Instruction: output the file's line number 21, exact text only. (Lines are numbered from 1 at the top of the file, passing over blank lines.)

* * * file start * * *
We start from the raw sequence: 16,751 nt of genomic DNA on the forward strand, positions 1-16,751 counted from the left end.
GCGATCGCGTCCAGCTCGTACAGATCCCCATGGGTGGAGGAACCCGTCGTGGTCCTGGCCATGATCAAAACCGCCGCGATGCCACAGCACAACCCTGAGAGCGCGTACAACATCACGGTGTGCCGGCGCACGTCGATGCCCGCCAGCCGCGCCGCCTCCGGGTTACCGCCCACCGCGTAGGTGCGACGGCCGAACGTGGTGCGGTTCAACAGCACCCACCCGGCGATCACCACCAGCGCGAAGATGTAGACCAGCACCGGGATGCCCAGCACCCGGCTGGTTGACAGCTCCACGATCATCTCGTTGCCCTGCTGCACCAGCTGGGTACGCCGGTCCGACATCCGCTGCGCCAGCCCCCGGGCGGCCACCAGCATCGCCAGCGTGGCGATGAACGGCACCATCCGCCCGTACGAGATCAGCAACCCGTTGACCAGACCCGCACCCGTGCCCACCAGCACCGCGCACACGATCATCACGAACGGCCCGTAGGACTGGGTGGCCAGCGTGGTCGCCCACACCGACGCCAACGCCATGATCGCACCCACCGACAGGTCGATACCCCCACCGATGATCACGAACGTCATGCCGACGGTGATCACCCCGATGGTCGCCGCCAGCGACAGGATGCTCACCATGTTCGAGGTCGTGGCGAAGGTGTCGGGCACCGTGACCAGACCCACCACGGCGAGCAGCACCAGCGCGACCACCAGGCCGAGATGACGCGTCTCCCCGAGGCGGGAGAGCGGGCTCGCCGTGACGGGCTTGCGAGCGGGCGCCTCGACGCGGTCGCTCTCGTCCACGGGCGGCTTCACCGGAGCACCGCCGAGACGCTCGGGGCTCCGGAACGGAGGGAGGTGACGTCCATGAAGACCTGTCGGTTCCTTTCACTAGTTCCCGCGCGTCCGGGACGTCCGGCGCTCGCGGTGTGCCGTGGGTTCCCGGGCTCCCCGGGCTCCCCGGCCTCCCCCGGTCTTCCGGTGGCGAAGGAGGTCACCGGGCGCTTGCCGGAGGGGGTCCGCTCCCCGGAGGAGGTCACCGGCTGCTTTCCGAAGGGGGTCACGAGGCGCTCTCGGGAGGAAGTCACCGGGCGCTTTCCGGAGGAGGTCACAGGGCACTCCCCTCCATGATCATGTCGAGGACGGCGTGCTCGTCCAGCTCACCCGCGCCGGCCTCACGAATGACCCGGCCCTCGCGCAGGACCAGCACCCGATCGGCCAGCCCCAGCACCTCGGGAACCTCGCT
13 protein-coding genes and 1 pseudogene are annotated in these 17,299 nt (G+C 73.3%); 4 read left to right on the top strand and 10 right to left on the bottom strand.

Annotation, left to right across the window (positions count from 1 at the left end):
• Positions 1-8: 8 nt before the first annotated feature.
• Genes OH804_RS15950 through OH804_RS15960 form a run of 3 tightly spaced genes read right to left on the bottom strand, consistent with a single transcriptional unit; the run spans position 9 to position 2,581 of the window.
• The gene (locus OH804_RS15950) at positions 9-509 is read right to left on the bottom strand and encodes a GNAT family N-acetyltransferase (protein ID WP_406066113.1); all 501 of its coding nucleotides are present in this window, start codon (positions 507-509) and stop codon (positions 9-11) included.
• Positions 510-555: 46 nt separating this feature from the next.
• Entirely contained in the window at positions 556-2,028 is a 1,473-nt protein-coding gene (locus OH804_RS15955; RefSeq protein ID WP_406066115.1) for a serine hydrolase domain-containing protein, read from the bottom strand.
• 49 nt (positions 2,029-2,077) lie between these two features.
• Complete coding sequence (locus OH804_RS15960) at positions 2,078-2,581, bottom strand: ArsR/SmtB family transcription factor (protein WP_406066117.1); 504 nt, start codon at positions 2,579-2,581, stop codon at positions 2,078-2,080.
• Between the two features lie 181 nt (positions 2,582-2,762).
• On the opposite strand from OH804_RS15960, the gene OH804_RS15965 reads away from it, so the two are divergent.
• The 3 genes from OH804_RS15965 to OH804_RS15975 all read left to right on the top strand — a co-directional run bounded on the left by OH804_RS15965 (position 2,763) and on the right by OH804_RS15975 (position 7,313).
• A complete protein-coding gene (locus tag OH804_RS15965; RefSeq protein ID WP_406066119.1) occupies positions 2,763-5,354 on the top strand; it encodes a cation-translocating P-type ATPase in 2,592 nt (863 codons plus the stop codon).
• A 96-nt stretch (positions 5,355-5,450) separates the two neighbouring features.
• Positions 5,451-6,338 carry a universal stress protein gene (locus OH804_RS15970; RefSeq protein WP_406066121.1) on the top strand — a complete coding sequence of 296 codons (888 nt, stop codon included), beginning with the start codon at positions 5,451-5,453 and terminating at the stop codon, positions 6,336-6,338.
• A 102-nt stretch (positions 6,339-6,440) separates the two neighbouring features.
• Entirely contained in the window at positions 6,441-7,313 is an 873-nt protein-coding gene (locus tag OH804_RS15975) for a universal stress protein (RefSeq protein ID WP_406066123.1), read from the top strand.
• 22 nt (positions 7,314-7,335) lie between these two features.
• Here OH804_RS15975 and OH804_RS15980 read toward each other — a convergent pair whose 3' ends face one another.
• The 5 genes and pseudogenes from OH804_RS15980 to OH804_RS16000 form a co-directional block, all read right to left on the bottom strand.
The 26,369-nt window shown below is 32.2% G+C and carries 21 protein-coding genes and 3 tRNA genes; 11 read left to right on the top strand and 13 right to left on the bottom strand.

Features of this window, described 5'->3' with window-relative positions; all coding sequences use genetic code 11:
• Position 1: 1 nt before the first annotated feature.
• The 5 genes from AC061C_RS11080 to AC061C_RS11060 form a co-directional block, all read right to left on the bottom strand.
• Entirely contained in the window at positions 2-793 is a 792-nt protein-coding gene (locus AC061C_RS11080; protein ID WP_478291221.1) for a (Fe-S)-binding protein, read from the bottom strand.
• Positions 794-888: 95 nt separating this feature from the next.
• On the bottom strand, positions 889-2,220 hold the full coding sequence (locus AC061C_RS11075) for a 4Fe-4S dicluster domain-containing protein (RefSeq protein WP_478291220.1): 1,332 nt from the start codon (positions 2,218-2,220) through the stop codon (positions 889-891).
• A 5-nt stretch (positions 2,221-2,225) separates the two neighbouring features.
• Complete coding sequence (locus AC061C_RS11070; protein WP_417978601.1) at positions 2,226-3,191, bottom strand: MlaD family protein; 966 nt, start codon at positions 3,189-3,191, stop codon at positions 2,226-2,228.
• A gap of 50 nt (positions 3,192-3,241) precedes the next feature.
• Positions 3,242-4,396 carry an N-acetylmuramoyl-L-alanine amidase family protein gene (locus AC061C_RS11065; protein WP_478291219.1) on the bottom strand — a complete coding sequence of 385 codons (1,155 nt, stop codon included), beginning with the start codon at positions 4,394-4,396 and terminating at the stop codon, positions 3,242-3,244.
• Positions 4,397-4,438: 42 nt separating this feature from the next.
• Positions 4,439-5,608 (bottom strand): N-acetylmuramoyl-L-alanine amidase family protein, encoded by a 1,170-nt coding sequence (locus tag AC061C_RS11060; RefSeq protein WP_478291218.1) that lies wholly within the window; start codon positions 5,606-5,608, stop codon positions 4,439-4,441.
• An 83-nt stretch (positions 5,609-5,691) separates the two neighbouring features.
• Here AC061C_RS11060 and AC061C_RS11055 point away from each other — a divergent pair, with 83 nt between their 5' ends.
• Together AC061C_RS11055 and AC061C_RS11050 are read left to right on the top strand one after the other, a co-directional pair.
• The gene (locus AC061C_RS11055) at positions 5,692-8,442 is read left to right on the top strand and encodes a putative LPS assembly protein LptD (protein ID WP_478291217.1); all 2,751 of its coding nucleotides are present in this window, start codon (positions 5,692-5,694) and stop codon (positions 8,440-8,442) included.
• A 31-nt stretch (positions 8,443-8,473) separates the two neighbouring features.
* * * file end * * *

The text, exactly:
• Here OH804_RS15975 and OH804_RS15980 read toward each other — a convergent pair whose 3' ends face one another.